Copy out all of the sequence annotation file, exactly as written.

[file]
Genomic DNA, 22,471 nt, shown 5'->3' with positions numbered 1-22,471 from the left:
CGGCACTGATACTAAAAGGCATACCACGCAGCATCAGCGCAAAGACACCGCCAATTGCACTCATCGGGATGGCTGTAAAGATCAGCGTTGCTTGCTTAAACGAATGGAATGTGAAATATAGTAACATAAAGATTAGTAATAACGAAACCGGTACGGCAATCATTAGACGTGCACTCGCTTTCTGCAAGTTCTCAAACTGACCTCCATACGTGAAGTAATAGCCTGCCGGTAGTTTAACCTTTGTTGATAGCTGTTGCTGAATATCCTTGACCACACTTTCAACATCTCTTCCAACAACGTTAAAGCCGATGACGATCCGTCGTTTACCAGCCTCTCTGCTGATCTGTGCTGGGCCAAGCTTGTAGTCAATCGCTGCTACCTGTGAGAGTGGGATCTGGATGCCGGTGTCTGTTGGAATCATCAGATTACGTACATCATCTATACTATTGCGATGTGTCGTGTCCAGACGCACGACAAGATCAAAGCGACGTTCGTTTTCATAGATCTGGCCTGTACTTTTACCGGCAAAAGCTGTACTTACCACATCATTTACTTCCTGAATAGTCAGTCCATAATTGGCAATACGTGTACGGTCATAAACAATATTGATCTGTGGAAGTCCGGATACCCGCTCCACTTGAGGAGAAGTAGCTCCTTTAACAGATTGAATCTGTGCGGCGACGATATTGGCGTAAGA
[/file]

Genomic DNA, 22,471 nt, shown 5'->3' with positions numbered 1-22,471 from the left:
CGGCACTGATACTAAAAGGCATACCACGCAGCATCAGCGCAAAGACACCGCCAATTGCACTCATCGGGATGGCTGTAAAGATCAGCGTTGCTTGCTTAAACGAATGGAATGTGAAATATAGTAACATAAAGATTAGTAATAACGAAACCGGTACGGCAATCATTAGACGTGCACTCGCTTTCTGCAAGTTCTCAAACTGACCTCCATACGTGAAGTAATAGCCTGCCGGTAGTTTAACCTTTGTTGATAGCTGTTGCTGAATATCCTTGACCACACTTTCAACATCTCTTCCAACAACGTTAAAGCCGATGACGATCCGTCGTTTACCAGCCTCTCTGCTGATCTGTGCTGGGCCAAGCTTGTAGTCAATCGCTGCTACCTGTGAGAGTGGGATCTGGATGCCGGTGTCTGTTGGAATCATCAGATTACGTACATCATCTATACTATTGCGATGTGTCGTGTCCAGACGCACGACAAGATCAAAGCGACGTTCGTTTTCATAGATCTGGCCTGTACTTTTACCGGCAAAAGCTGTACTTACCACATCATTTACTTCCTGAATAGTCAGTCCATAATTGGCAATACGTGTACGGTCATAAACAATATTGATCTGTGGAAGTCCGGATACCCGCTCCACTTGAGGAGAAGTAGCTCCTTTAACAGATTGAATCTGTGCGGCGACGATATTGGCGTAAGA